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dc.contributor.authorBonuccelli, Gloria
dc.contributor.authorDe Francesco, Ernestina M
dc.contributor.authorde Boer, Rianne
dc.contributor.authorTanowitz, Herbert B
dc.contributor.authorLisanti, Michael P
dc.date.accessioned2017-03-16T11:21:59Z
dc.date.available2017-03-16T11:21:59Z
dc.date.issued2017-02-16
dc.identifier.citationNADH autofluorescence, a new metabolic biomarker for cancer stem cells: identification of vitamin C and CAPE as natural products targeting "stemness". 2017, Oncotargeten
dc.identifier.issn1949-2553
dc.identifier.pmid28223550
dc.identifier.doi10.18632/oncotarget.15400
dc.identifier.urihttp://hdl.handle.net/10541/620201
dc.description.abstractHere, we assembled a broad molecular "tool-kit" to interrogate the role of metabolic heterogeneity in the propagation of cancer stem-like cells (CSCs). First, we subjected MCF7 cells to "metabolic fractionation" by flow cytometry, using fluorescent mitochondrial probes to detect PCG1α activity, as well ROS and hydrogen-peroxide (H2O2) production; NADH levels were also monitored by auto-fluorescence. Then, the various cell populations were functionally assessed for "stem cell activity", using the mammosphere assay (3D-spheroids). Our results indicate that a sub-population of MCF7 cells, with increased PGC1α activity, high mitochondrial ROS/H2O2 production and high NADH levels, all form mammospheres with a higher efficiency. Thus, it appears that mitochondrial oxidative stress and the anti-oxidant response both contribute to the promotion of mitochondrial biogenesis and oxidative metabolism in CSCs. Further validation was provided by using specific inhibitors to target metabolic processes (the NAD+ salvage pathway, glycolysis, mitochondrial protein synthesis and OXPHOS), significantly reducing CSC propagation. As a consequence, we have now identified a variety of clinically-approved drugs (stiripentol), natural products (caffeic acid phenyl ester (CAPE), ascorbic acid, silibinin) and experimental pharmaceuticals (actinonin, FK866, 2-DG), that can be used to effectively inhibit CSC activity. We discuss the use of CAPE (derived from honey-bee propolis) and Vitamin C, as potential natural therapeutic modalities. In this context, Vitamin C was ~10 times more potent than 2-DG for the targeting of CSCs. Similarly, stiripentol was between 50 to 100 times more potent than 2-DG.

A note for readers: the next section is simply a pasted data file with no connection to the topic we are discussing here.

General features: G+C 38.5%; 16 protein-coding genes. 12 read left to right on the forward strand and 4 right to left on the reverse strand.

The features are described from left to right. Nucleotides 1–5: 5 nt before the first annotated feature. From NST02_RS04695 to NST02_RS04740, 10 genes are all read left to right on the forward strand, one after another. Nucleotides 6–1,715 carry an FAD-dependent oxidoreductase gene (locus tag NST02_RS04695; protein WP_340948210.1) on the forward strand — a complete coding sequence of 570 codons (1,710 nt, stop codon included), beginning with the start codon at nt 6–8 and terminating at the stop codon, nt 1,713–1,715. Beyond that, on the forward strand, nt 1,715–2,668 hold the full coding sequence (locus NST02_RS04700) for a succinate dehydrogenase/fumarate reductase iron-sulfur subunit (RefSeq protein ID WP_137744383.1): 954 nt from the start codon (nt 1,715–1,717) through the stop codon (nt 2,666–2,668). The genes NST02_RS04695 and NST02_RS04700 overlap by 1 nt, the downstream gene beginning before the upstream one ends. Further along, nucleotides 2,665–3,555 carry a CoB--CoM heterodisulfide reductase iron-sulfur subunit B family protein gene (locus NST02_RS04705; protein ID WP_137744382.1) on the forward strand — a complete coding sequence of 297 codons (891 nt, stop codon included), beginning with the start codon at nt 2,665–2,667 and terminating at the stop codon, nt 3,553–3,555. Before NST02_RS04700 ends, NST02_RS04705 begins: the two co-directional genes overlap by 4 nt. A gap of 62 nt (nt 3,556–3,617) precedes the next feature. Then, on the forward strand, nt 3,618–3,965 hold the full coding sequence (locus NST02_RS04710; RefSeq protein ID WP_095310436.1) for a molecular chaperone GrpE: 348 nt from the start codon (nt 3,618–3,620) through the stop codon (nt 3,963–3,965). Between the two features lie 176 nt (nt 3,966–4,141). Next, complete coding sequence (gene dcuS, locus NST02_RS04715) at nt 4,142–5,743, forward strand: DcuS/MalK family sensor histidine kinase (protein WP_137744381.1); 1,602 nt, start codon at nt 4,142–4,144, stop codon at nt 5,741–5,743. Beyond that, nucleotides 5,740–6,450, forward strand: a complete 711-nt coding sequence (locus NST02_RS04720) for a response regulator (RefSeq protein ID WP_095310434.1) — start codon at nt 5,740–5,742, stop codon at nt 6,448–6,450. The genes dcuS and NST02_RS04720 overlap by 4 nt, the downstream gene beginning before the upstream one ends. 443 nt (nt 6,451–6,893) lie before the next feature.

dc.language.isoenen
dc.rightsArchived with thanks to Oncotargeten
dc.titleNADH autofluorescence, a new metabolic biomarker for cancer stem cells: identification of vitamin C and CAPE as natural products targeting "stemness".en
dc.typeArticleen
dc.contributor.departmentThe Paterson Building, University of Manchester, Withington, United Kingdomen
dc.identifier.journalOncotargeten
refterms.dateFOA2018-12-17T14:53:00Z
html.description.abstractHere, we assembled a broad molecular "tool-kit" to interrogate the role of metabolic heterogeneity in the propagation of cancer stem-like cells (CSCs). First, we subjected MCF7 cells to "metabolic fractionation" by flow cytometry, using fluorescent mitochondrial probes to detect PCG1α activity, as well ROS and hydrogen-peroxide (H2O2) production; NADH levels were also monitored by auto-fluorescence. Then, the various cell populations were functionally assessed for "stem cell activity", using the mammosphere assay (3D-spheroids). Our results indicate that a sub-population of MCF7 cells, with increased PGC1α activity, high mitochondrial ROS/H2O2 production and high NADH levels, all form mammospheres with a higher efficiency. Thus, it appears that mitochondrial oxidative stress and the anti-oxidant response both contribute to the promotion of mitochondrial biogenesis and oxidative metabolism in CSCs. Further validation was provided by using specific inhibitors to target metabolic processes (the NAD+ salvage pathway, glycolysis, mitochondrial protein synthesis and OXPHOS), significantly reducing CSC propagation. As a consequence, we have now identified a variety of clinically-approved drugs (stiripentol), natural products (caffeic acid phenyl ester (CAPE), ascorbic acid, silibinin) and experimental pharmaceuticals (actinonin, FK866, 2-DG), that can be used to effectively inhibit CSC activity. We discuss the use of CAPE (derived from honey-bee propolis) and Vitamin C, as potential natural therapeutic modalities. In this context, Vitamin C was ~10 times more potent than 2-DG for the targeting of CSCs. Similarly, stiripentol was between 50 to 100 times more potent than 2-DG.


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